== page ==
Creating a ripple effect
Entrepreneurs expanding café hope to build community ties
Local coffee shop owners are preparing to scale up and transition Ripple Cafe from Caribbean restaurant pop-up to permanent meeting spot at Ashmont T station.
For the past year, Elle Ducheine and James Guerrier ran their self-built coffee cart from inside Taste of Eden Caribbean restaurant in Codman Square. Now, thanks to personal savings and $25,000 to be raised through their GoFundMe page, the pair are preparing for expansion, moving into the cafe space recently vacated by Flat Black coffee shop in the Carruth Building on Dorchester Avenue, where they hope to serve locally-sourced refreshments, including coffee, seasonal smoothies and pastries.
“We want Ripple Cafe to be a warm and welcoming place, like a third space, so when you’re not at home or at work you’re here,” said co-owner Ducheine, who was inspired by the inviting atmosphere of Central Perk, the hangout in the 1990s sitcom “Friends.” She hopes this location beside Ashmont Station, which serves over 17,000 commuters a day, can become an inspirational community hub for business or relaxation, a place where locals can and enjoy a cup of sustainably sourced coffee from Somerville-based Counter Culture coffee roasters, which also provided the couple with much of their barista training.
Initially, Ducheine and Guerrier wanted to open their stall in the downtown area, but permits were difficult to obtain and the entrepreneurs were keen to get up and running as soon as possible, said Ducheine. Hopa Bailey, a friend’s mother and owner of Taste of Eden restaurant, offered them use of a seating area in her predominantly take-out establishment. This is where the couple first learned how to efficiently run a coffee shop.
“It was a great learning curve … a way of getting the kinks out,” said Ducheine about starting their business small and learning how to get orders out quickly and correctly with limited equipment, space or staff. Ducheine promised to maintain their high-quality service and to ensure Ripple Cafe runs efficiently on a larger scale.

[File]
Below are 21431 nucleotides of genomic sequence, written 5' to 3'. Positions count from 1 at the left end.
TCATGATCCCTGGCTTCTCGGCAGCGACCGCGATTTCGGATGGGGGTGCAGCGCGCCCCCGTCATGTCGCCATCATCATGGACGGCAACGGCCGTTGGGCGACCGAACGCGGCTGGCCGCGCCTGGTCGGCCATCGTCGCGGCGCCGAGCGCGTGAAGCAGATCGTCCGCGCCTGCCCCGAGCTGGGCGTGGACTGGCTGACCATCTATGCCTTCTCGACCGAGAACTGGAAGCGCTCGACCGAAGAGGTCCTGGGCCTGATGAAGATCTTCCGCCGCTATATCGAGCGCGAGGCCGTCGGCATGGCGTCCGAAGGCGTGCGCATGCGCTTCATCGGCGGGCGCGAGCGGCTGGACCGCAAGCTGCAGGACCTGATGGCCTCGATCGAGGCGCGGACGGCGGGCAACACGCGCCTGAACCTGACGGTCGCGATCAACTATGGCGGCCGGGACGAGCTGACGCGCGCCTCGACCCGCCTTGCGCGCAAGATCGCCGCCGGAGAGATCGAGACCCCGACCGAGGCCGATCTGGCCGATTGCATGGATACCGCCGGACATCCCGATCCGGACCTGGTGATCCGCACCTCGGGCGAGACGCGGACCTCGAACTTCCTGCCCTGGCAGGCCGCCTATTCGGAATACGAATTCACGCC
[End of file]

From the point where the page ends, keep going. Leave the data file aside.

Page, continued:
The pop-up is also where they built a loyal, diverse following, said Ducheine, and they got to know their customers well — personal connections she does not want to lose when the newly renovated retail space opens.
“We never want to lose that intimacy,” said Ducheine, “of getting to know our customers, more than just knowing their order and their first name.”
It was a customer who first told the couple about the space on Dorchester Avenue. But it wasn’t until Jenn Cartee, executive director of Greater Ashmont Main Street, an organization that supports and connects local businesses, approached them with plans to operate at the location that Ducheine and Guerrier seriously considered the move.
Up until that point, Ripple Cafe had been entirely self-funded, through savings and working second jobs. “We really did bootstrap this ourselves,” said Ducheine. Now, the couple is raising $25,000 via a GoFundMe page, and have collected more than $3,000 in the first 16 days. Ducheine said they have been inspired by the “amazing outpouring of generosity” they have received. She continues to contribute personal savings to the expansion project, while Guerrier is working in property management and earning money gigging as a musician, as well as finishing his degree in finance at University of Massachusetts Boston.
“We are super grateful for all of the help we’re getting,” said Ducheine.
If renovations are completed on time, the new cafe will be open in the second week of October. The owners have signed a three-year lease, which should be plenty of time for the cafe to, as Ducheine said, “have a ripple effect on the community and give people the experience of a warm, welcoming and kind place to be.”
On the web
Find Ripple Cafe on Facebook: www.facebook.com/RippleCafeBoston
Follow Ripple Cafe on Twitter: https://twitter.com/Ripple_Cafe
Ripple Cafe’s GoFundMe campaign: www.gofundme.com/ we039re-moving-cafe-renovations